As the impeachment inquiry into President Trump moves into its public-hearings phase Wednesday, a University of Florida student is finding his job as student government president on the line, all over a pricey invite to bring Donald Trump Jr. to the Gainesville school.
The University of Florida’s Student Senate on Tuesday introduced an impeachment resolution against Michael Murphy, student body president, accusing him of abusing his power and having “colluded” to spend $50,000 in student fees to bring the president’s eldest son to campus on Oct. 10.
The school’s politicians point to email correspondence Mr. Murphy had with a Trump campaign consultant, Caroline Wren, through her personal email which contained the Trump Victory log, which she claims was a mistake.
Student senators argue this email is proof Mr. Murphy violated a rule banning the use of student funds for a “political party at any level.”
“By using student fees to advance his own expressed political beliefs at the expense of the … Student Government writ large, Mr. Murphy not only endangered students marginalized by the speakers’ white nationalist supporters, but also abused his power to advance a particular political party at the expense of the students he should represent,” the impeachment resolution reads.
Mr. Murphy denied the accusation to the school’s newspaper, the Independent Florida Alligator, telling them the speech was a speaking event, not affiliated with the campaign and didn’t violate the rules as a result.
The senators countered by pointing to Mr. Trump Jr. and his girlfriend, Trump campaign adviser Kimberly Guilfoyle, enthusiastically shared their support for the president, with Ms. Guilfoyle saying he was doing “so much for our country” and he “has the balls to stand up for what’s right.”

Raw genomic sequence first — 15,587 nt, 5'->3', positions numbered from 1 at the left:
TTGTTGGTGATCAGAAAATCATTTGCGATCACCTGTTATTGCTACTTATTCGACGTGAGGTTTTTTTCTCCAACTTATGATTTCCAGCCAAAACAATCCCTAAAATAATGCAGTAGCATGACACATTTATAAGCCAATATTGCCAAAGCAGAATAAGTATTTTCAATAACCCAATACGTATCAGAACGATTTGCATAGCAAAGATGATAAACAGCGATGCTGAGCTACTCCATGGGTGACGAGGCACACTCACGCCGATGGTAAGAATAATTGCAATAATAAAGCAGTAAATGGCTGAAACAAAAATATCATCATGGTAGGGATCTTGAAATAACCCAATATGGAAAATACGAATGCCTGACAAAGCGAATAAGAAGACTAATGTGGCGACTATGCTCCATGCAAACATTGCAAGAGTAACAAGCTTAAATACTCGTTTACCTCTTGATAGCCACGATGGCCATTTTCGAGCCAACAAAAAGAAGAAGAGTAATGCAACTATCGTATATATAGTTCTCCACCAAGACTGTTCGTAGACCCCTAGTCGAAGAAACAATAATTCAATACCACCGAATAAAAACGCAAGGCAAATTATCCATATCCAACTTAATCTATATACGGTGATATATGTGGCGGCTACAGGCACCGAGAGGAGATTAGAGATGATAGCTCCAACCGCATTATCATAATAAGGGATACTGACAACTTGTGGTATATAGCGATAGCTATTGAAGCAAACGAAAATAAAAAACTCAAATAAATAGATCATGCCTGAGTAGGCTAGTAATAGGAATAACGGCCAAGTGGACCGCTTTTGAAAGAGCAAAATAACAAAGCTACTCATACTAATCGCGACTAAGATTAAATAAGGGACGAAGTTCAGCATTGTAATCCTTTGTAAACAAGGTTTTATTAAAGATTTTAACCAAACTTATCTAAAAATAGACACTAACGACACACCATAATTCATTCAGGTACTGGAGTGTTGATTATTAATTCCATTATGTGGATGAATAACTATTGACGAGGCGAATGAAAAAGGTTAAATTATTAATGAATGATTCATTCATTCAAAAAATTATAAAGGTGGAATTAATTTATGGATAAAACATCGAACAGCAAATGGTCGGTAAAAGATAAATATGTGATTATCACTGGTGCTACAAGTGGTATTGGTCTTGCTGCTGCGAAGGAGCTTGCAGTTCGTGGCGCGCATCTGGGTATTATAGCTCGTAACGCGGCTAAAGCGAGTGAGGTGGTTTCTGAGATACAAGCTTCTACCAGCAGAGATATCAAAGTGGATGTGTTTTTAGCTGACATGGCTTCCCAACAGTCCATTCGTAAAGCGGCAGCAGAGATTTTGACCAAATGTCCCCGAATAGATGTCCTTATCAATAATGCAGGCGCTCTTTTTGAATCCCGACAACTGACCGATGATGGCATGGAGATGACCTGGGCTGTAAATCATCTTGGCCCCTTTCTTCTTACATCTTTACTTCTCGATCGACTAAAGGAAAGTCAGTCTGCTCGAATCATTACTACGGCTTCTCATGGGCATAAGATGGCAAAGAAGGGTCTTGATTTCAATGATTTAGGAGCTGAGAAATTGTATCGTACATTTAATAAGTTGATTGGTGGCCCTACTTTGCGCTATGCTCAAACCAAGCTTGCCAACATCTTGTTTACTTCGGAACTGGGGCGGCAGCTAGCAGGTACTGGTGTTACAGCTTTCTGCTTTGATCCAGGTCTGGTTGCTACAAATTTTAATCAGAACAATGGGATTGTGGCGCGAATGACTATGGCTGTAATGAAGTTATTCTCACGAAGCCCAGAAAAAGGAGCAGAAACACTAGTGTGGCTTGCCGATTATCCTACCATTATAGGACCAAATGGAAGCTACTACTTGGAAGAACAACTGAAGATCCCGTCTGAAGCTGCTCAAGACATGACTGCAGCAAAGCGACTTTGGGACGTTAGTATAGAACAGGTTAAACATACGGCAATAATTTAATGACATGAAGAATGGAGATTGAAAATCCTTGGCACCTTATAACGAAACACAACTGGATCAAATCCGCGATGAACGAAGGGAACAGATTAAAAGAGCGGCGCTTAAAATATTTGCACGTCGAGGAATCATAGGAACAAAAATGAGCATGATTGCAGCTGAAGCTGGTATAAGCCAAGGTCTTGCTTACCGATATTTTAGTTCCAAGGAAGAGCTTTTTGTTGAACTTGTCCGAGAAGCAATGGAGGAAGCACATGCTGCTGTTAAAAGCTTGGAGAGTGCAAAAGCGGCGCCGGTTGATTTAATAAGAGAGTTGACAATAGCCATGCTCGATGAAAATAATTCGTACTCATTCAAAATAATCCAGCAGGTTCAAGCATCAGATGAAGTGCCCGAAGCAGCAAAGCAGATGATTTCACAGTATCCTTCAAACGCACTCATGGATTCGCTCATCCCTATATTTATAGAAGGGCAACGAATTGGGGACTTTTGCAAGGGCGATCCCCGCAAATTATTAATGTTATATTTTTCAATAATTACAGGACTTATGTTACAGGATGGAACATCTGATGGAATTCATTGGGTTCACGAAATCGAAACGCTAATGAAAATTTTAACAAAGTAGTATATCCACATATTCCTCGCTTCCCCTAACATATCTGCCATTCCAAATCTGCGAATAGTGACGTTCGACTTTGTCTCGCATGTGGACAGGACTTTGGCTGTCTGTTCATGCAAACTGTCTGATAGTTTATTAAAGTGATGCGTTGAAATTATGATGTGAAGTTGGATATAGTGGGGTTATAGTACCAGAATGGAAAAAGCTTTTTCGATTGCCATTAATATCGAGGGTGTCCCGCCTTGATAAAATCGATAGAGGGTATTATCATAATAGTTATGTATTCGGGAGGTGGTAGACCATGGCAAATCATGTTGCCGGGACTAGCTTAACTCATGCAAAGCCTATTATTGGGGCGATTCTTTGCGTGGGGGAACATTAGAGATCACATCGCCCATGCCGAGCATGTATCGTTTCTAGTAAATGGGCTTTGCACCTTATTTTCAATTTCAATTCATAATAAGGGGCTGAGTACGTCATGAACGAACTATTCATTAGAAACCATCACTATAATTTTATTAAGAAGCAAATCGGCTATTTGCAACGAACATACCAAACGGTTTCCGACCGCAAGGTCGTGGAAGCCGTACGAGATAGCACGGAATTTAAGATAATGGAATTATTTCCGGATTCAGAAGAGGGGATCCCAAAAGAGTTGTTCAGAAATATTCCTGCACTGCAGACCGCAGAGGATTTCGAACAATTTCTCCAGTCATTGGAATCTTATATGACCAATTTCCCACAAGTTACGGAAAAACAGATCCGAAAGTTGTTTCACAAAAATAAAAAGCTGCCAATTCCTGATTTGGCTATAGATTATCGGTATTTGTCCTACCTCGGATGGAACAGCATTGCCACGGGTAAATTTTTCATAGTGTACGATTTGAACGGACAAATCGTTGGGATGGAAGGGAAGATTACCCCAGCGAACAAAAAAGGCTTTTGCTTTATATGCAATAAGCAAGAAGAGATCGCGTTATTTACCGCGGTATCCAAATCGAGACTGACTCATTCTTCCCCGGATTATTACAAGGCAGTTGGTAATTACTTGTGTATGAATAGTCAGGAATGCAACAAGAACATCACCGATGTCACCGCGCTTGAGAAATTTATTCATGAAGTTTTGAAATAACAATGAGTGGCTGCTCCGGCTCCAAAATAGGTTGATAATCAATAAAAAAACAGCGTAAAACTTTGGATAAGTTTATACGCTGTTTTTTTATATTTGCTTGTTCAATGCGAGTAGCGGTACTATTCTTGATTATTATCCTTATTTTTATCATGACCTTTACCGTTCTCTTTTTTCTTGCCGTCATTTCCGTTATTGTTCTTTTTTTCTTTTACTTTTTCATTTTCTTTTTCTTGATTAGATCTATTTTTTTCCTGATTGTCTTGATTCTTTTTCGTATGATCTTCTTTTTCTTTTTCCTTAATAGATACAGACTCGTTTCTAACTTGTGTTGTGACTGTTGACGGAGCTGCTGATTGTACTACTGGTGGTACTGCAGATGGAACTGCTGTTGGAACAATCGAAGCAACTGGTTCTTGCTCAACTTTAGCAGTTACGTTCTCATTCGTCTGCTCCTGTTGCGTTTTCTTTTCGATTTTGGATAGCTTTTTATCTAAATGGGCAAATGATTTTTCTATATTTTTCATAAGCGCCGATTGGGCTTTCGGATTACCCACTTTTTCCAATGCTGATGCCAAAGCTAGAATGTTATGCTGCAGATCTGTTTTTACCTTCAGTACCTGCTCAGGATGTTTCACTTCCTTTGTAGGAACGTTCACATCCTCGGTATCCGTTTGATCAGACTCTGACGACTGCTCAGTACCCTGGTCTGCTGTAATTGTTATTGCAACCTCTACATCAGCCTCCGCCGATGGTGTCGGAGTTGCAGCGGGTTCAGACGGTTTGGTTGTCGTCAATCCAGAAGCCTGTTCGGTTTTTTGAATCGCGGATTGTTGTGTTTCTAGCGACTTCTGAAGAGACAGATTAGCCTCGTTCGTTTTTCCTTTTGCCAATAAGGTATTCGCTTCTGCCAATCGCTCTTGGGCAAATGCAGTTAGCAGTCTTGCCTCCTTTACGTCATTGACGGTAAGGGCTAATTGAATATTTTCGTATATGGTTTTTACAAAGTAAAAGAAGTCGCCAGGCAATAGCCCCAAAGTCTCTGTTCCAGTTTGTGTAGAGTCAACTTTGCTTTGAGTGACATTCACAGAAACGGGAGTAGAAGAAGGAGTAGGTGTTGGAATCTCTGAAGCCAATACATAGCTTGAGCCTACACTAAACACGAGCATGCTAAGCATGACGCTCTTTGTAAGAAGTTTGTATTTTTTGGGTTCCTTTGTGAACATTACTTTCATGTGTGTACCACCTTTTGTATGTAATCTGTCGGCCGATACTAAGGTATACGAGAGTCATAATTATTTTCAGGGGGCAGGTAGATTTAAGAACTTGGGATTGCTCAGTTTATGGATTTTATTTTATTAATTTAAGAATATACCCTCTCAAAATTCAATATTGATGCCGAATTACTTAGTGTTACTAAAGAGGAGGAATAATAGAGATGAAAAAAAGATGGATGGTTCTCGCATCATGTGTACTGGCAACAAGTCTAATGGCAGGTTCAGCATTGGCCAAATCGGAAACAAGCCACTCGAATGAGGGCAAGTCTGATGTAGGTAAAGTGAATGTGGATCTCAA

She also attacked liberal protestors, telling them “I bet your parents are so proud of you.”
“These are well-known campaign surrogates traveling the country for a political candidate,” Bobby Mermer, co-president of Graduate Assistants United at the University of Florida said to The Washington Post in October. He added: “We would be opposed to the ACCENT bureau using student fees to fund any candidates — Joe Biden, Elizabeth Warren, Bernie Sanders, it doesn’t matter. Have the campaigns or private funds pay for it, not mandatory student fees.”
Mr. Murphy accuses the senators of having a political bias against Mr. Trump and told the Alligator he turned down a campaign speech from Mr. Sanders because they asked for it to be a campaign speech.
Two-thirds of the senators will have to vote in favor of ousting Mr. Murphy, where he would then be temporarily suspended as a senate trial commences. It would take an affirmative vote by three-fourths of them upon the trial’s conclusion to successfully remove Mr. Murphy from his office.
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